Surviving 2019 and the BJP’s hegemony

August 25,2018

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Eminent political scientist Professor Suhas Palshikar, who was formerly affiliated with Pune University, has come up with a thought-provoking and rather disconcerting long essay in the Economic & Political Weekly. Titled ‘Towards Hegemony: BJP beyond Electoral Dominance’, the essay ought to be required reading not just for all students of Indian politics but for anyone interested in understanding Narendra Modi’s India and where it is headed.

Analysing the rise and rise of the BJP and the making of the cult called Narendra Modi, Palshikar explains how the party, which now rules at the centre and in 21 states of the country, has emerged as the single largest hegemonic player at the expense of everyone else. This growth and hegemony is unprecedented and unlike anything registered by the Congress or any other party anywhere in the world.

“In 2014, the BJP emerged as the dominant party not merely in numeric terms; it expanded its political presence to a large number of states, received support from a cross section of the society, placed the leadership factor at the centre of competitive politics and above all, set the tone for political debates. Since then, the BJP and Modi have made every effort to set aside the state-specific factors, make them less relevant and bring about an all-India imagination,” Palshikar writes.

“Besides the fact that the BJP was the first party to gain a clear majority since 1984, the 2014 outcome underscored its dominance in terms of the lethal defeat inflicted on the main competitor, the Congress party (19 percent vote and 44 seats). Thus, the distance between the BJP and all other parties constitutes the core of the dominance and its capacity to frame issues and project images at the all-India level distinguished it from the politics of the previous decade and a half.”

He argues that India has now not only been reduced to a two-party system but suggests that it is now virtually a “single dominant party system” with the Congress becoming increasingly marginalised and the BJP totally dominating the political landscape.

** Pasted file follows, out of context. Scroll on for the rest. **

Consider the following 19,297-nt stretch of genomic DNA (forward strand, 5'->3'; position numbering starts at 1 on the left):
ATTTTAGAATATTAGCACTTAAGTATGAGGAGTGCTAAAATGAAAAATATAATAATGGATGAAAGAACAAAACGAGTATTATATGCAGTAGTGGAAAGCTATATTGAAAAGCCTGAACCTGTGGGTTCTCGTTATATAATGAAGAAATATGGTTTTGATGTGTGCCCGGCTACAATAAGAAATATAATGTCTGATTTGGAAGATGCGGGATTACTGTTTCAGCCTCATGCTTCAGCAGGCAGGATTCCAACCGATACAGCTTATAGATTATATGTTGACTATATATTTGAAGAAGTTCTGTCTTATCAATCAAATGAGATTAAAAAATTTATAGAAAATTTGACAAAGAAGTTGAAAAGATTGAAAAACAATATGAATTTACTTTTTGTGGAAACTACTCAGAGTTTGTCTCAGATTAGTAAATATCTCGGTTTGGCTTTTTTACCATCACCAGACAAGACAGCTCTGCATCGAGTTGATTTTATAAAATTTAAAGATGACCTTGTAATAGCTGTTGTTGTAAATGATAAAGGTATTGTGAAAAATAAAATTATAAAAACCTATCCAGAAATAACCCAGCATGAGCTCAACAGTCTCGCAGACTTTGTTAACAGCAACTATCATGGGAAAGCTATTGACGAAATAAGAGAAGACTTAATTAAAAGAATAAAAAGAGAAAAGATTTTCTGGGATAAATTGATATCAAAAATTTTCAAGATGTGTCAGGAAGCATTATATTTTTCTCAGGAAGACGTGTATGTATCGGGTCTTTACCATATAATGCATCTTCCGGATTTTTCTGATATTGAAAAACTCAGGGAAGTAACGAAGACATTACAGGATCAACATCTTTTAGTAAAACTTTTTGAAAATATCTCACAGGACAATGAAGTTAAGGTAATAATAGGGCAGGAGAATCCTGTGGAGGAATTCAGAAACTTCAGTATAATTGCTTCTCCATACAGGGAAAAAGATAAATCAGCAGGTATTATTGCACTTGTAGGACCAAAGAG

To all those who have been hoping that the nightmare of the past four years could soon end and Modi may after all prove a one-time prime minister if the Congress and other opposition parties joined forces, Palshikar suggests that it is unlikely to happen anytime soon.

Indeed, he paints a disturbing scenario for the future. Thanks to the single dominant party system that the BJP has ushered in and the kind of Hindutva nationalism Modi has been championing, Congress is unlikely to strike back in the near future. Besides, any coalition led by the Congress will remain weak and nominal as there won’t be a single node around which opposition to the BJP can take shape. One by one, state parties that stood their ground in 2014 are likely to fall. More importantly, Modi and his brand of politics will continue to be the central force within the BJP for winning elections, controlling the party and for acquiring popular acceptability.

While the BJP has yet to be re-elected under Modi in 2019, the party has been busy ushering in a new dimension of dominance. The new politics of Modi’s BJP is going to be a blend of new Hindutva and the political economy of a new variety. Modi is looking to reshape Hindutva discourse and the popular imagination about what Hindutva means and stands for.

Building on the RSS idea of nationalism – ie, Hindus as the true and only sons of the soil – Modi’s BJP has cleverly conflated Hindutva with nationalism. That is, those who support Hindutva or the BJP and Modi are nationalists and patriotic Indians. In other words, if you oppose Modi or the BJP, you are anti-national and anti-India. Modi’s Hindutva exhorts its followers to become Hindu politically and become “religious Hindu” by way of the public manifestation of religiosity.